Fortunately, there are many new instruments available today to objectively (i.e., no patient response needed) measure refractive error.

In addition, young children enjoy playing the visual acuity game of identifying common objects on a card like school buses, telephones, and birds that are presented in smaller and smaller sizes.

And most eye health tests, like pupil responses, external examinations, and internal (ophthalmoscopy) examinations only require children to sit still and watch a cartoon to keep their eyes fixated on a distance target.


EYE GLASSES FOR VISION PROBLEMS

For children who need to wear prescription glasses, polycarbonate lenses are usually the safest and most durable lens material.

Glass lenses can shatter into dangerous pieces if they are struck by a flying object; and plastic lenses - even with scratch coating - are not as durable as polycarbonate lenses for children.

In addition, if a child plays a rough sport like baseball, basketball, or hockey, goggles such as "Rec-Specs" are wonderful eye safety devices.

In summary, while 20/20 eyesight may generally serve as a good indicator for healthy eyes, it can also give one a false sense of security with regards to a number of eye and vision problems. 

There is no substitute for a regular comprehensive eye examination by your eye doctor because most potential vision loss is preventable if the causative condition is detected early.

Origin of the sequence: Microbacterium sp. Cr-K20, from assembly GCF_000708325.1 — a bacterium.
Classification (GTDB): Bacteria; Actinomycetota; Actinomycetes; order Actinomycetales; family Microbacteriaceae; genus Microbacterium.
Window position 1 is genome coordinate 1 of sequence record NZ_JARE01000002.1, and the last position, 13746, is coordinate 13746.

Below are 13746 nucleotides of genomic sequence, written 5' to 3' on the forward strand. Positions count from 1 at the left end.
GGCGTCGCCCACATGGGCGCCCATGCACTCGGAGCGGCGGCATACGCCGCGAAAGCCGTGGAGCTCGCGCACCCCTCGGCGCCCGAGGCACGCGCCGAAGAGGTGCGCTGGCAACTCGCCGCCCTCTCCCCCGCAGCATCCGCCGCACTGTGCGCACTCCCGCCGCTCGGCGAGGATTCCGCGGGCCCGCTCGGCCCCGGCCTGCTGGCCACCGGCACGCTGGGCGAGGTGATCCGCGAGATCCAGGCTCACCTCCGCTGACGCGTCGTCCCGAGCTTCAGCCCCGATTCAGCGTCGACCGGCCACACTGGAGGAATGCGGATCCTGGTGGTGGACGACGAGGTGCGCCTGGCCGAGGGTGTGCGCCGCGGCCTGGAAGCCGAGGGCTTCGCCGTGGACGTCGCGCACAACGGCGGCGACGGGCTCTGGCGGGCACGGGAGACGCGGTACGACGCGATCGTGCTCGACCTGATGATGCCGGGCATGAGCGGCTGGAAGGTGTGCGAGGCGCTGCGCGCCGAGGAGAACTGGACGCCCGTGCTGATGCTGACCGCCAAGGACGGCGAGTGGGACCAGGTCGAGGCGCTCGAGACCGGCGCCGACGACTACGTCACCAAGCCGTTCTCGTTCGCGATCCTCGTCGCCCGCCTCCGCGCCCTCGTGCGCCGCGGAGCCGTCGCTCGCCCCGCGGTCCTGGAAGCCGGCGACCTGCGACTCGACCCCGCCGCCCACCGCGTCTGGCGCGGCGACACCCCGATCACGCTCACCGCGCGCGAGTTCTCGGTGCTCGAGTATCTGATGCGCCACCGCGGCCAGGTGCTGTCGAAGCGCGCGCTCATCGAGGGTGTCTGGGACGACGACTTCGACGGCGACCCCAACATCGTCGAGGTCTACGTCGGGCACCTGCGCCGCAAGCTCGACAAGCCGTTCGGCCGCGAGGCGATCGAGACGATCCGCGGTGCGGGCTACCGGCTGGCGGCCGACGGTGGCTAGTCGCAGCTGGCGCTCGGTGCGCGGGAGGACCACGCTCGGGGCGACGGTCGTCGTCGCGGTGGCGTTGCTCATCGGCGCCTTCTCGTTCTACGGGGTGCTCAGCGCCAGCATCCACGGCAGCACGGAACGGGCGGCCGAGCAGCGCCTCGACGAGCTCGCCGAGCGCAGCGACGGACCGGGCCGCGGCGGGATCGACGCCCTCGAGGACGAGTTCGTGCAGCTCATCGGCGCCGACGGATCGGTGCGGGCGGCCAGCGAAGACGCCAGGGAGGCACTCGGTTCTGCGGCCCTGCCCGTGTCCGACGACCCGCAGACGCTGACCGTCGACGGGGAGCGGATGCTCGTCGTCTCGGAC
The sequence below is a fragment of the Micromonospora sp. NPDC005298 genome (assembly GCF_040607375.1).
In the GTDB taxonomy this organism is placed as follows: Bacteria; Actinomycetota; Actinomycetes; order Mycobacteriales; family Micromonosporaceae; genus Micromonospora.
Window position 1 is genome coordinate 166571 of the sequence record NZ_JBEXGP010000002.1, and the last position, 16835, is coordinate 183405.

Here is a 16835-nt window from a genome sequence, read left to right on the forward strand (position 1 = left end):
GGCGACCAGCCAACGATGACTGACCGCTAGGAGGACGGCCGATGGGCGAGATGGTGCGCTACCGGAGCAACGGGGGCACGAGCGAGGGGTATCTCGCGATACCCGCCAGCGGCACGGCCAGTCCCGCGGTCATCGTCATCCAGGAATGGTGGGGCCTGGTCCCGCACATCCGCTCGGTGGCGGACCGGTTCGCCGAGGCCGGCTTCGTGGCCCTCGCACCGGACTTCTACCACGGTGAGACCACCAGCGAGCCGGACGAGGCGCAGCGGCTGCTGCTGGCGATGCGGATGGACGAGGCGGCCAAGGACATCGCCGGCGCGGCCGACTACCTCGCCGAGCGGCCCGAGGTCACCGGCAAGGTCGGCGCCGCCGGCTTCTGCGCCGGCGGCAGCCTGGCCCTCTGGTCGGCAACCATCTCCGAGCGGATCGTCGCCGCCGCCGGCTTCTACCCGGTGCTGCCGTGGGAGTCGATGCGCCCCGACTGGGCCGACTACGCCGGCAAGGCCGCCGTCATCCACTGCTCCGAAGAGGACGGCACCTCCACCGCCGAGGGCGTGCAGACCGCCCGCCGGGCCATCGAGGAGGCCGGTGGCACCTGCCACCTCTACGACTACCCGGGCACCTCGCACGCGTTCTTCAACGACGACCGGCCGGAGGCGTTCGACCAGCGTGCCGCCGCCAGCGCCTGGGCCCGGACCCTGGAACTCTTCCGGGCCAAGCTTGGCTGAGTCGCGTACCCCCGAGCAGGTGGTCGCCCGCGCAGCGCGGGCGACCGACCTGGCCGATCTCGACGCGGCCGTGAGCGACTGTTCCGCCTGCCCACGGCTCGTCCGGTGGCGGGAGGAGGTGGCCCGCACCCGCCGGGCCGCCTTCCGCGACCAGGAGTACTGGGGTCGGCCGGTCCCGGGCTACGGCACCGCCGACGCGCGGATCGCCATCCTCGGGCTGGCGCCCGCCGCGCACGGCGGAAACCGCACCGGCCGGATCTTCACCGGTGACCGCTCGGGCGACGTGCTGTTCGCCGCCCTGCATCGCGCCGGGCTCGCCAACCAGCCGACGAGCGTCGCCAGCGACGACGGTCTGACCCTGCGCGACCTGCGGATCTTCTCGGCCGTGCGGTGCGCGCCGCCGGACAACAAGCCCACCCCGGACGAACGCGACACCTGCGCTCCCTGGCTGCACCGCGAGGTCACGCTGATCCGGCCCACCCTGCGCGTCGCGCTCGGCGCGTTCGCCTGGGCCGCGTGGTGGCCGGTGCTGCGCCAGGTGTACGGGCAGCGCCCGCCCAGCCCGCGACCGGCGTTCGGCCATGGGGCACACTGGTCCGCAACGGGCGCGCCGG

Thank you, Dr. Tran, for such

a wonderful article!1

1. Some portions of Dr. Tran's article have been published elsewhere.  He has kindly given AfterschoolHomeschool.com permission to use the material and has made exclusive additions and updates to benefit parents and their Afterschool Homeschool vision.

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Dr. Anthony Tran currently practices in Cedar Hill, Texas where he founded Custom Eyes Vision Care

He works with a wonderful staff that is passionate about vision care.




I have listed a few of Dr. Tran’s many accomplishments below.

To learn even more, visit the Custom Eyes Vision Care Website and the Custom Eyes Vision Care Facebook Page.


Dr. Anthony Tran, OD, MBA, FAAO earned his Bachelor of Arts degree in Biology from the University of Texas at Austin and his Doctor of Optometry degree from the University of Houston.  Dr. Tran went on to complete a post-graduate residency program in ocular disease at theSan Francisco VA Medical Center in affiliation with the University of California Berkeley.

Dr. Tran's most recent honors include :

" Best Optometrist" of the Best Southwest area

"Young Optometrist of the Year" by the Texas Optometric Association 

"The Spirit of Entrepreneurship" award by the University of Dallas College of Business.

Dr. Tran is also active in the community, serving on the Board of Directors for the Cedar Hill Chamber of Commerce, providing vision screenings for the Lions Club and no-cost eye exams and glasses for a prisoner outreach program.  

In his spare time, he enjoys spending time with his family, playing golf, and watching football.  Always seeking new ways to make the practice better, Dr. Tran also completed an MBA degree from the University of Dallas Graduate School of Management.

Custom Eyes Vision Care
950 E Belt Line Rd, Suite 190
Cedar Hill TX 75104
Phone: 469.272.EYES(3937)